Saturday, March 29, 2014

Notes on the AES encryption in MySQL

Oracle has improved the AES encryption/decryption functions in MySQL 5.6.17. They improved it a lot and posted a blog which explains all the details.

If you would like to know more about encryption there are two resources I would recommend:
  • The Code Book by Simon Singh. This is about the history of cryptography, but it also includes a lot of information about crypto which is currently in use. This is also a very entertaining read.
  • Crypto 101, a free/opensource book which gives a intro to crypto. The webpage also has a video of the talk on which the book is based.
And if you're going to use the AES encryption functions in MySQL there are some things you should consider:
  • Connections with a UNIX socket (or shared memory on Windows) should be safe. Local TCP/IP connections are also safe in most circumstances.
  • Remote connections which use the AES encryption should use a protected connection (SSL, VPN, etc). Otherwise someone might be able to sniff the network traffice which contains your encryption key.
  • Replication traffic should also be protected (especially if you're using statement based replication. Mixed or row based might be safer).
  • There is a trick to prevent the key to be logged:
    • SET @encrypted := AES_ENCRYPT('foo', 'bar');
    • INSERT INTO t1(c1) VALUES(@encrypted);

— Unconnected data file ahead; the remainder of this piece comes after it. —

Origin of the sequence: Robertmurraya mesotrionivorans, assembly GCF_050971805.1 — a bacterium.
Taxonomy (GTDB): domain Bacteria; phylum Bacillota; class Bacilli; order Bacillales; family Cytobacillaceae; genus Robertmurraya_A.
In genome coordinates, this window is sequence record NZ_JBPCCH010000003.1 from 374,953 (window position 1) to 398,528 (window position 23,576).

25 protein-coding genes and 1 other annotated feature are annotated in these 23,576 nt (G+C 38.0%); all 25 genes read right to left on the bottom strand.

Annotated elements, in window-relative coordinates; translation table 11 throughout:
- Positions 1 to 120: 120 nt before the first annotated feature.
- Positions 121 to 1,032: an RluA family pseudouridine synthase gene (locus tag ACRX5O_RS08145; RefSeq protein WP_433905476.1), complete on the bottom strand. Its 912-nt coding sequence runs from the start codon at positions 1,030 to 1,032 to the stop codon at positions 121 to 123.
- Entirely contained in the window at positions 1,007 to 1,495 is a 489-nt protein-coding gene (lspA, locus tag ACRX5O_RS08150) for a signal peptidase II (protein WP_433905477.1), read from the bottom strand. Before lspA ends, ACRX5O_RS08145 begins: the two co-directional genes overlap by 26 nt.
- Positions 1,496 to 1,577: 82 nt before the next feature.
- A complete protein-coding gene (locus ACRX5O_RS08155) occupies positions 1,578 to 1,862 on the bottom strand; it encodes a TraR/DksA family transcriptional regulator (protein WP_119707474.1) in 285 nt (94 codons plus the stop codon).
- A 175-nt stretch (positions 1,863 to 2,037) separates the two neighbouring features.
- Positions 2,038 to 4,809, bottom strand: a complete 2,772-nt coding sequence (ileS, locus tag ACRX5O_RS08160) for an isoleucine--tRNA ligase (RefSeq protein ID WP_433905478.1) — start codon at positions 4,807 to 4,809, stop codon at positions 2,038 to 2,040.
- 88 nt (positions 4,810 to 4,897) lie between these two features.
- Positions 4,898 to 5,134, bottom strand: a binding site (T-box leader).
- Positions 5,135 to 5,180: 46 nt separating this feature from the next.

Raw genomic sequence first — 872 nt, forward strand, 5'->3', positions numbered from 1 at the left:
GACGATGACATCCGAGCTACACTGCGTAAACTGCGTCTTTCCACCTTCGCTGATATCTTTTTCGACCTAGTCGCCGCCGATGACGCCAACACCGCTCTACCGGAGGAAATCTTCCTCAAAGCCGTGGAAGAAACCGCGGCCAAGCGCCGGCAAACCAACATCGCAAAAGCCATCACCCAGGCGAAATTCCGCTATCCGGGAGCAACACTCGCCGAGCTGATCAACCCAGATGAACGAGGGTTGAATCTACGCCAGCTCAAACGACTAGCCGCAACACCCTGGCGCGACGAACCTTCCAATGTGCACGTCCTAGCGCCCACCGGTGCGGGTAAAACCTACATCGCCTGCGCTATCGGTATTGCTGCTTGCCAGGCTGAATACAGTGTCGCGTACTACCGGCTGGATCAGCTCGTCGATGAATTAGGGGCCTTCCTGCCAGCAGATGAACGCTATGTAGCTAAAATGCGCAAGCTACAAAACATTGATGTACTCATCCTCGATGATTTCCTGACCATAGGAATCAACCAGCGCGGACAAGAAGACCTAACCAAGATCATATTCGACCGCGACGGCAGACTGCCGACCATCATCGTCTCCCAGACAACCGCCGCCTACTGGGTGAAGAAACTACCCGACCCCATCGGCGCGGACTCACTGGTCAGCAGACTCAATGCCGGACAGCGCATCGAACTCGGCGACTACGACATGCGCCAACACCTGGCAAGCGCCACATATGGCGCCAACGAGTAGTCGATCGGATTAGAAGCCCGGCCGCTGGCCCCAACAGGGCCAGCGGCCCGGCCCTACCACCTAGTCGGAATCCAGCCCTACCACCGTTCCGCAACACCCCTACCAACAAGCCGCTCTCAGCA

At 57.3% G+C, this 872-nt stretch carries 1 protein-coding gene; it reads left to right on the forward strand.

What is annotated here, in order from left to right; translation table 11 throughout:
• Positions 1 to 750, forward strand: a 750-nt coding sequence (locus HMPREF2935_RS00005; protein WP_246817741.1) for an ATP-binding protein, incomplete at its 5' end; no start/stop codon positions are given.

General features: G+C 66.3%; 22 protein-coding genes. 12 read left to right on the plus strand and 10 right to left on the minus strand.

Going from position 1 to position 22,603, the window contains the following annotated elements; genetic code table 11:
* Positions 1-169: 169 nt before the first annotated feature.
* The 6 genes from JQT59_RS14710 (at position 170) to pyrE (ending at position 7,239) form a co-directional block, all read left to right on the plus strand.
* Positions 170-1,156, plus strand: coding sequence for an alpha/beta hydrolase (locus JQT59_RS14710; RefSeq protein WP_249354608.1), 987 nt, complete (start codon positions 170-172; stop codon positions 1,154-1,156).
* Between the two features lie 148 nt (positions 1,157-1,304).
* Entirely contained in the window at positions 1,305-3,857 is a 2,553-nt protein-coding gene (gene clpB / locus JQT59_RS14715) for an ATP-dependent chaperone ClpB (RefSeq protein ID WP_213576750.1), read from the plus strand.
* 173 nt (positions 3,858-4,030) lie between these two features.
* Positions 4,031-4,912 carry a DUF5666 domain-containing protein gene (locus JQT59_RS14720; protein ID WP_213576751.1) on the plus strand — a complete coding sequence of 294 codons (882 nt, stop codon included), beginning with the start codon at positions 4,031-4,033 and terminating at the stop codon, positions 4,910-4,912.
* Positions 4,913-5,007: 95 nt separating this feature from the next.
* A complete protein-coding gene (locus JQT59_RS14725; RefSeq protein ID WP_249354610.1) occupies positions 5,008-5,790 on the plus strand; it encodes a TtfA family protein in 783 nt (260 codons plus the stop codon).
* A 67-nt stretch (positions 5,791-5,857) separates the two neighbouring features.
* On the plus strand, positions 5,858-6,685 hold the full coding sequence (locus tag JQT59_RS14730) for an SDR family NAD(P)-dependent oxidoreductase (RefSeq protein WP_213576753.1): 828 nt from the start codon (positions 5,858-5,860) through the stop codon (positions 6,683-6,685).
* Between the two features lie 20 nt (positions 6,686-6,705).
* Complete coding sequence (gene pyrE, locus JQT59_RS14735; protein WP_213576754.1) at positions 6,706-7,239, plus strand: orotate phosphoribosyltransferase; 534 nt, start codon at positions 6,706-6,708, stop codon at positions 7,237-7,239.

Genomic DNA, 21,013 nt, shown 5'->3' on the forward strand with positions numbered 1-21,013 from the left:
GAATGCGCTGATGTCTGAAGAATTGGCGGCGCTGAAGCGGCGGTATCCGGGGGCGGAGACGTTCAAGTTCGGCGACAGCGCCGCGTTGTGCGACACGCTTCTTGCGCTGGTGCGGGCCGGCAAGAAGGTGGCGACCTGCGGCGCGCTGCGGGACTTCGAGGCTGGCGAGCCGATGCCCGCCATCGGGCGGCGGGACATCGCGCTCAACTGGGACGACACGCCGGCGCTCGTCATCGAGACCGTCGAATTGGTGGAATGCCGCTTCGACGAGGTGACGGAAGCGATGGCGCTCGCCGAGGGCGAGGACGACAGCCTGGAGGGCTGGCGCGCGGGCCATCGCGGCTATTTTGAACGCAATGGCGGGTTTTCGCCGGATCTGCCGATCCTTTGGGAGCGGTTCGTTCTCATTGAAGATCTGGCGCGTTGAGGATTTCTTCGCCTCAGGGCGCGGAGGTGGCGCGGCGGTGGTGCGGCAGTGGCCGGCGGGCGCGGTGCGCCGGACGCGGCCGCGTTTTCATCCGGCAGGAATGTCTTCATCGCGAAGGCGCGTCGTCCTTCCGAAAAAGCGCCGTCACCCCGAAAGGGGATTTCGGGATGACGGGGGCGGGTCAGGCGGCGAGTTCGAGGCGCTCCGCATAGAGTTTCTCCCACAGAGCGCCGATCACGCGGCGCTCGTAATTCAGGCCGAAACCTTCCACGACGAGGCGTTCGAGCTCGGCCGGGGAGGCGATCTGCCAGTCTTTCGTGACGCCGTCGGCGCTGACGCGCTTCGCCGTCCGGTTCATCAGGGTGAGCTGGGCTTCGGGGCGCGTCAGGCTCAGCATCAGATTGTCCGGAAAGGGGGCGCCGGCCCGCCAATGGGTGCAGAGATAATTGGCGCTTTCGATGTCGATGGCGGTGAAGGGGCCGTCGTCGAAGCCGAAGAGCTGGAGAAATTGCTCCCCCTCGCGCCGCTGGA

• MySQL 5.6 prevents logging of passwords, but this doesn't include the AES functions (yet). (Bug #72158). So be careful with your logging.
  • It is possible to use the AES_DECRYPT in a view definition, but then your probably storing your key with your data, which defeats the purpose. The same is true for storing your key in a stored procedure, function or a virtual column in case of MariaDB.
And there are alternatives to using encryption within MySQL: Your application could encrypt the data before it's sent over the network. And depending on why you need encryption it might also be possible to encrypt the whole data directory. This can be achieved with LUKS or eCryptFS if you're on Linux or ZFS if you're on Solaris. On Windows you might use the EFS feature of NTFS or use Bitlocker.

The AES functions in MySQL are a good solution if you only want to encrypt specific data (which is often the case) or if you need to search on the decrypted data (WHERE AES_DECRYPT(..)='foo')

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